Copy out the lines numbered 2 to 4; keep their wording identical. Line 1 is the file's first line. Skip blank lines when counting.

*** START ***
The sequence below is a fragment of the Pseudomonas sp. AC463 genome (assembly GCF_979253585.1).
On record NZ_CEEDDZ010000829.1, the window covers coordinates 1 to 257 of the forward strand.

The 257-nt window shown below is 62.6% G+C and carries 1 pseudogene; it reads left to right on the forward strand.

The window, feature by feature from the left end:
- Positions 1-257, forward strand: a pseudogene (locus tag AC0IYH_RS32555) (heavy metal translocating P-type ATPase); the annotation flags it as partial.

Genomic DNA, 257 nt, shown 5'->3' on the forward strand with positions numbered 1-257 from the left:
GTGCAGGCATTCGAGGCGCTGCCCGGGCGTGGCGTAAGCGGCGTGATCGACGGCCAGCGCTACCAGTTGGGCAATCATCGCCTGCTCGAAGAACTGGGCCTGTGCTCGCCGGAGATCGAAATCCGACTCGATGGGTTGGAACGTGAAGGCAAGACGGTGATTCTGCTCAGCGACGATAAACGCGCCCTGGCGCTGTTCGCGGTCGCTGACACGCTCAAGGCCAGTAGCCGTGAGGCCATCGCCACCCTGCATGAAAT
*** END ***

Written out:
On record NZ_CEEDDZ010000829.1, the window covers coordinates 1 to 257 of the forward strand.

The 257-nt window shown below is 62.6% G+C and carries 1 pseudogene; it reads left to right on the forward strand.

The window, feature by feature from the left end: